The Dane County Board of Supervisors voted to amend its minimum wage ordinance Tuesday night, increasing pay for workers of the county and entities with which the county contracts to $12.50 by January of next year.
The updated ordinance changes the definition of a “living wage” in service contracts and sets an hourly wage for those service contracts at $12.50 effective Jan. 1, 2017. The living wage will then increase by 50 cents every year until 2022, when it will reach $15 per hour. Following that, it will increase annually according to the Consumer Price Index of June in the previous year.
The amended ordinance also struck the part of the definition that defined specific types of labor covered under “service contracts,” making the ordinance broader in scope.
The old minimum wage worked out to roughly $11.68 per hour. The county defined a “living wage” as the U.S. Department of Health and Human Services poverty level for a family of four, $24,300 in 2016, and dividing it by 2,080.
Supervisor First Vice-Chair Jeff Pertl was the chief sponsor on the bill, which was introduced in early August. It was then referred to the Personnel & Finance Committee, which passed it unanimously Aug. 29.
Supervisor Michael Willett spoke against the bill, citing concerns with how the county will fund “the extra $1 million it will cost, in addition to the half a million it will cost every year after that.”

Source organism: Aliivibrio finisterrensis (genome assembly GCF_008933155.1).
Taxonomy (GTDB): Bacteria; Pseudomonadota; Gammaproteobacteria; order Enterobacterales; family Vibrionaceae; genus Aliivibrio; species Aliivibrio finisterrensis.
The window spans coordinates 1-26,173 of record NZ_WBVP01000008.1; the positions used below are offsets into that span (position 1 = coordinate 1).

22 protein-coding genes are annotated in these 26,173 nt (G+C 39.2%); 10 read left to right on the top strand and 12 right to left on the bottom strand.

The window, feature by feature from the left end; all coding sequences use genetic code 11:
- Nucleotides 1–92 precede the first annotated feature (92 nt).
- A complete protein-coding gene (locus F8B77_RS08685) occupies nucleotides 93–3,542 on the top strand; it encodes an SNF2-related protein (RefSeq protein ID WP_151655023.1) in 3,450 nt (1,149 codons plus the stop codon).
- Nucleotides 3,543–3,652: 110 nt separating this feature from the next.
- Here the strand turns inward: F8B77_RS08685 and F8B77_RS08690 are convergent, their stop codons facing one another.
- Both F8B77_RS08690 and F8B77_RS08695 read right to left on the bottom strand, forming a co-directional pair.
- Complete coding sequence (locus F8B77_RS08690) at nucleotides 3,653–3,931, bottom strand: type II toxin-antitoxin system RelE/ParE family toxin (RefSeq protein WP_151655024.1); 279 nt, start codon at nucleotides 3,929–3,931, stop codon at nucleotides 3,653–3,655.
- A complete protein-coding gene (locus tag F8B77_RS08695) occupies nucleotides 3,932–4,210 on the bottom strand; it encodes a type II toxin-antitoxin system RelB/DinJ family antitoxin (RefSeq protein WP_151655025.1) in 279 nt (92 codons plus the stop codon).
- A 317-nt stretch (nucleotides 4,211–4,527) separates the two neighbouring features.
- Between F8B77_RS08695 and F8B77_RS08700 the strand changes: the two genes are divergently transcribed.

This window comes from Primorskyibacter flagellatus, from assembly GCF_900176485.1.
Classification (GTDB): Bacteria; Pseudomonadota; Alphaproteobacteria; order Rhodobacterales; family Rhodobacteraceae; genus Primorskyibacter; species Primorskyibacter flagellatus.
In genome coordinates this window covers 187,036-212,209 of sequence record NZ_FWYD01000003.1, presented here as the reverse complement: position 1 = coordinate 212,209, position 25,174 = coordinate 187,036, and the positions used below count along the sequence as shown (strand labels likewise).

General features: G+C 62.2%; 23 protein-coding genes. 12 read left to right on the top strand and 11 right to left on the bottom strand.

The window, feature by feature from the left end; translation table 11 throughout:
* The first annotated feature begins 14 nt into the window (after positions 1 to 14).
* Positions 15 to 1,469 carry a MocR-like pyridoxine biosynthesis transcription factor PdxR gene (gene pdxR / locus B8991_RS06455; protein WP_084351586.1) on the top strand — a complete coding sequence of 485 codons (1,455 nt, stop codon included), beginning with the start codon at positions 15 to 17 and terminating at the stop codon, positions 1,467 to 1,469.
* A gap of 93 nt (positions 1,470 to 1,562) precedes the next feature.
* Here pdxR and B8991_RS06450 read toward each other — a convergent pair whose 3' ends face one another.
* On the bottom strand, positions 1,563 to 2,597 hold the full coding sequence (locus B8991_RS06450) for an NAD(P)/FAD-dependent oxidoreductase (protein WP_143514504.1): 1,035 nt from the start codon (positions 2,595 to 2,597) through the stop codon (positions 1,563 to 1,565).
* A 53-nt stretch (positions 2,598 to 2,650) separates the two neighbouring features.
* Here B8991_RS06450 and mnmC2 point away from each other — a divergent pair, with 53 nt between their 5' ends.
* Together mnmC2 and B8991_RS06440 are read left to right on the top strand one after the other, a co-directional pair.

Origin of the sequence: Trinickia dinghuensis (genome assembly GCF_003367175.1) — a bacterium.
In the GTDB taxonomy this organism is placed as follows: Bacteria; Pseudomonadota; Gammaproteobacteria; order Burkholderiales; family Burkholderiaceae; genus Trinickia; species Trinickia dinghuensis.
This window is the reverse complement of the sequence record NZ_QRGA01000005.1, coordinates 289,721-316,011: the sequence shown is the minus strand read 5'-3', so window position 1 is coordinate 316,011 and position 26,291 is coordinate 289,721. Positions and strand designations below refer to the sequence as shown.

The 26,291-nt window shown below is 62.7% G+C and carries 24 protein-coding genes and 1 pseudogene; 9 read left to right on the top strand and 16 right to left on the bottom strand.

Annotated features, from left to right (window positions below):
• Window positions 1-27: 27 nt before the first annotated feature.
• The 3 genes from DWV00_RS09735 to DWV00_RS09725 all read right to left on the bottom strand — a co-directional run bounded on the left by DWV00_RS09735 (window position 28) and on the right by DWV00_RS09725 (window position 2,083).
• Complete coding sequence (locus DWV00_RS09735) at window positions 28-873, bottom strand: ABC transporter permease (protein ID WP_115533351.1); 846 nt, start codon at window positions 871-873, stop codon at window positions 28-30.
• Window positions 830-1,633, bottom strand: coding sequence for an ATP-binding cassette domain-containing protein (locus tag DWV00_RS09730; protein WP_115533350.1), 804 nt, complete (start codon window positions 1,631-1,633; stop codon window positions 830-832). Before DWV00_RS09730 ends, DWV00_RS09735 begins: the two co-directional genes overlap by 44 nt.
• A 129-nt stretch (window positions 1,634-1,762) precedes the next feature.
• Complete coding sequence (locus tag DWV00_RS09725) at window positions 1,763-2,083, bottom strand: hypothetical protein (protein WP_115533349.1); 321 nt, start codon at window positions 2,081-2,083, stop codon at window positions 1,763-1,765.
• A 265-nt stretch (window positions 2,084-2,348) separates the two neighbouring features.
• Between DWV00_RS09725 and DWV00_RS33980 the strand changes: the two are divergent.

Board of Supervisors Chair Sharon Corrigan, who sponsored the bill, said that she wishes the bill could help more employees but is pleased with the raise.
“We know that it’s going to impact over 1,000 employees,” Corrigan said. “We’re very excited about [the wage raise] because we know that it costs a lot more than the federal poverty level is in order to support a family in this community.”
Supervisor Hayley Young, District 5, who represents campus, supported the bill. She said it was an opportunity to put the principles of many of her constituents into practice.
“When you’re talking about trying to make a more equitable Dane County, this is really a way to do it,” Young said. “If you look at the people who work for governments in jobs like administrative support work or service industries, a lot of times there’s higher representations of women and people of color. So by raising the wages of these people, you’re doing a better job of closing wage gaps.”
In addition to the multiple supervisors who spoke in support of the bill, eight members of the public registered in support of the bill.
Twenty-five of the County Board’s 37 supervisors also sponsored the bill and it passed 33-2, with two absent. Dane County Executive Joe Parisi still must sign the bill before it goes into law, but he has spoken in support of the bill.
“Since both the state and federal government have failed to do the right thing on this issue, it is now up to us on the local level to do everything in our power to insure that a $15 an hour minimum wage becomes a reality," Parisi said in an August statement.